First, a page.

America needs a culture of preparedness. We are seeing that more state governments are struggling in response to recent disasters. Recent Red Cross data shows that for every dollar spent on preparedness, it saves six to nine dollars during disaster response and recovery. As many have seen, disasters cause drama, drama for state governments especially when plans don't execute or the storm trumps the states capability to deal with the disaster response.
"Blame the Federal government and FEMA," that is the get-out-of-jail-free card that the state governments have. We can do better, this America and one solution is to transform state government.
First and foremost, we have to optimize technology. We need to issue disaster assistance cards which can easily be activated and provide financial assistance to those who need it. Secondly, all state employees should be trained to register folks for relief following a disaster, which currently few states are trained to execute when needed. Officials also need to be mindful to pre-position food water and tarps in communities, as well as use local businesses to serve as a large part of the area's disaster response. Each area affected should have assistance locations and they should be well-marked. They shouldn't block major roads and supplies should be given to anyone who shows up, no matter what county they are from.
Cities should utilize resources and use local businesses as an integral part of the disaster response. Businesses should be aware of response logistics and local governments should have pre-arranged contracts with local businesses to provide emergency goods and services. One idea would be to have local businesses provide hot meals at fixed prices – about 8 dollars each.
Officials should also think of the residents in disaster areas as resources as well. School systems in each state should integrate disaster preparedness and first aid into its curriculum and every college graduate should be first aid certified. We need to involve the members of our communities, where we can create a civilian response corps in each community. I like to call them "men and women of consequence" – those who volunteer their time and talent to create resilient communities. These volunteers would be prepared and trained to clear debris from roads and help shore up levees. They would be taught how to operate distribution points and help evacuate communities.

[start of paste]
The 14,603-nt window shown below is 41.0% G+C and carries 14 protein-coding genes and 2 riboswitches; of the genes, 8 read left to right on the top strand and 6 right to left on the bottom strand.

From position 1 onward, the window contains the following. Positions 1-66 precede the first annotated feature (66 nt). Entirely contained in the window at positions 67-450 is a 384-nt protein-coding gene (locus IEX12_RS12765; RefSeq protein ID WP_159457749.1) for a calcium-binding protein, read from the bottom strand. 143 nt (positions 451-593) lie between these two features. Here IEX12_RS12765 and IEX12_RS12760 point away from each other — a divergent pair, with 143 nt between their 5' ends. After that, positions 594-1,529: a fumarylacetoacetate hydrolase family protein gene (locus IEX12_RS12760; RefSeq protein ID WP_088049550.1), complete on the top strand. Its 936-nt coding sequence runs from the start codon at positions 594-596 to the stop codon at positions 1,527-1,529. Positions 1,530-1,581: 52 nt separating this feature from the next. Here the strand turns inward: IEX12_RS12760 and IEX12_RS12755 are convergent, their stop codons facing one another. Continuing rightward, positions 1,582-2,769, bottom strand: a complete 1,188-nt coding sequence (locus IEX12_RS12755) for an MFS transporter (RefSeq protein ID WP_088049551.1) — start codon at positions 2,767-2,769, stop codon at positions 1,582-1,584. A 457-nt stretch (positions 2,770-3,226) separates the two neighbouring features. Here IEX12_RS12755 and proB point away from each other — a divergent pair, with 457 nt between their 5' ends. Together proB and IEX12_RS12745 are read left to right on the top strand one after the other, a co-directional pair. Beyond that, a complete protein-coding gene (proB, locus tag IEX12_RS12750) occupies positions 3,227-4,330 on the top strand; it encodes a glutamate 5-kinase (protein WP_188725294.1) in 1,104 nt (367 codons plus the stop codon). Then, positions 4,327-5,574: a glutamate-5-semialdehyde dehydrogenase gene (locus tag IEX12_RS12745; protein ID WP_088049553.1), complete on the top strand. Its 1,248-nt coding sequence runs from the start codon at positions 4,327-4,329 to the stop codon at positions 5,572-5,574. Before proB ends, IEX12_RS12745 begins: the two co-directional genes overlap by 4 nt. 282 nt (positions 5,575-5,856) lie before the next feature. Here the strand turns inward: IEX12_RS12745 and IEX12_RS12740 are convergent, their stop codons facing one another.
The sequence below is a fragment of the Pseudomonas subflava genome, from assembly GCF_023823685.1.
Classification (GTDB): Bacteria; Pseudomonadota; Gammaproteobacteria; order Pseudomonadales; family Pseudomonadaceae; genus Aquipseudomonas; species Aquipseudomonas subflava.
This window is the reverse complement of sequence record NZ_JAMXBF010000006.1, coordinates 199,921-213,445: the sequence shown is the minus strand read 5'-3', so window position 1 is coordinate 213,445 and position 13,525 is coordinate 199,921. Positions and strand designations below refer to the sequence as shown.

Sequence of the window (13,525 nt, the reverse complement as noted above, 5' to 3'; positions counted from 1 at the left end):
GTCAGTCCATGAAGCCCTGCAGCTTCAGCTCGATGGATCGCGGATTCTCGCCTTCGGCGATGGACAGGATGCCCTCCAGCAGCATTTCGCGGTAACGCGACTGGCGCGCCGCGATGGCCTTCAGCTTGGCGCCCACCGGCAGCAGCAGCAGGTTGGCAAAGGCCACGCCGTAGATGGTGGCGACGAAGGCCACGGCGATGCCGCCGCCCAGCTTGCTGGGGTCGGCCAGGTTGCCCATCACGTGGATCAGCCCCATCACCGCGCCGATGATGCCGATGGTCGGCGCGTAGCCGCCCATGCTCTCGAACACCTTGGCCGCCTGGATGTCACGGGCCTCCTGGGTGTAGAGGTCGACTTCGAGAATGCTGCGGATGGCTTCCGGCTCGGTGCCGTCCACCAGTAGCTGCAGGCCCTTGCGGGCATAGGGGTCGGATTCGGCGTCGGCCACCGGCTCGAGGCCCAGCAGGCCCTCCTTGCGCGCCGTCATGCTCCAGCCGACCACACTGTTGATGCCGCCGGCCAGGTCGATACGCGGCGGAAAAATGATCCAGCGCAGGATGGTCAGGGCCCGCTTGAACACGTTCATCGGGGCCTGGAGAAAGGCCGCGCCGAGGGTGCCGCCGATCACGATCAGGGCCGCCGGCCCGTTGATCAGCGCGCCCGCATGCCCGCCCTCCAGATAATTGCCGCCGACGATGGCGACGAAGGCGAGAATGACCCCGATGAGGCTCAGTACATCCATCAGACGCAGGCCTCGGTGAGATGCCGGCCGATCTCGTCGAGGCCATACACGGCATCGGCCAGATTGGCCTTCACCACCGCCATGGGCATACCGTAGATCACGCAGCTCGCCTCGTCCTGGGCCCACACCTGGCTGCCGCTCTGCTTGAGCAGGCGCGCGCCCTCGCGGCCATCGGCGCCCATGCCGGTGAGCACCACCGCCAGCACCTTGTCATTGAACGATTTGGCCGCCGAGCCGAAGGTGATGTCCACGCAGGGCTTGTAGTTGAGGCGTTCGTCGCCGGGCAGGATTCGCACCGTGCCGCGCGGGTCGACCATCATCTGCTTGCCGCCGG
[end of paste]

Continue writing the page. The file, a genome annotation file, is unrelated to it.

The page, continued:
A very important point is that local officials must assure that residents in our communities have power. It is imperative that various laws are passed that will require gas stations and drug/grocery stores to have generators. When cities lose electrical power, our quality of life is turned back 80 years - people have no television, no running water or working sewer, no internet or cell phones. Facilities such as hospitals, courthouses and emergency response stations should have mandatory generators on the second floor in order to protect the power source. As we saw during Hurricane Katrina, many City of New Orleans public buildings did have generators – but unfortunately they were in the basement or at ground level, which did not serve them in the disaster.
Lastly, officials need to improve evacuation flow. We need full use of interstate highways. The federal government owns the flow on the interstate but during hurricane Gustav, unfortunately, we saw city, state and county officials blocking traffic on interstate highways. This policy needs to be reviewed and the act of surrounding states rerouting traffic to protect the flow of tourist traffic to local resorts is unacceptable. Going 40 miles in 12 hours is another disaster in the making.
We need to create a culture of preparedness in America. Our forefathers knew how to take care of themselves, their families, and the communities in which they lived. As citizens, we need to be prepared to do that same - we cannot wait on the federal government to do it for us.
Retired Lt. Gen. Russel Honoré serves as Emergency Preparedness contributor to CNN Worldwide. He focuses exclusively on disaster preparedness, response, and recovery activities, with multi-sector integration of emergency management. Then Lt. Gen. Honoré was al so recipient of the NNPA 2006 Newsmaker of the Year Award for his leadership and sensitivity during the Hurricane Katrina disaster in New Orleans. Before retiring, he commanded Joint Task Force-Katrina. In that capacity, he led the Department of Defense response to Hurricanes Katrina and Rita and directed the operations of more than 22,000 Service members, 200 aircraft, and 20 ships.